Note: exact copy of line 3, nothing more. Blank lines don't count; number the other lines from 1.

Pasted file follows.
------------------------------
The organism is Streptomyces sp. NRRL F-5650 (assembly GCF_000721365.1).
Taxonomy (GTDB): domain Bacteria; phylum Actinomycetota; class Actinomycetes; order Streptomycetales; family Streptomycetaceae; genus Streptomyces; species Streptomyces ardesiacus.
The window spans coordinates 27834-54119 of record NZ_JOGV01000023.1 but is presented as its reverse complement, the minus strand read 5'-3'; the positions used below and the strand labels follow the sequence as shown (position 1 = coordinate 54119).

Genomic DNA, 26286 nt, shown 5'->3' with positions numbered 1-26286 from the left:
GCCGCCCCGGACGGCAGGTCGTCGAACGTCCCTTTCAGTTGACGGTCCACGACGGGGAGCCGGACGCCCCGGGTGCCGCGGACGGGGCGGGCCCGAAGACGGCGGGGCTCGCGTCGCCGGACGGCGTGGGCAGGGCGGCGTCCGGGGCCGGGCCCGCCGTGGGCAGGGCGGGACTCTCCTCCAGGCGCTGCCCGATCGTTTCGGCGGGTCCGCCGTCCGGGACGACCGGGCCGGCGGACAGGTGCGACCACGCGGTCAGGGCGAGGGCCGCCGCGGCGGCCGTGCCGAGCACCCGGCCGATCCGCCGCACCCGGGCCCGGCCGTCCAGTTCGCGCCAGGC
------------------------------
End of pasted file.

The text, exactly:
The window spans coordinates 27834-54119 of record NZ_JOGV01000023.1 but is presented as its reverse complement, the minus strand read 5'-3'; the positions used below and the strand labels follow the sequence as shown (position 1 = coordinate 54119).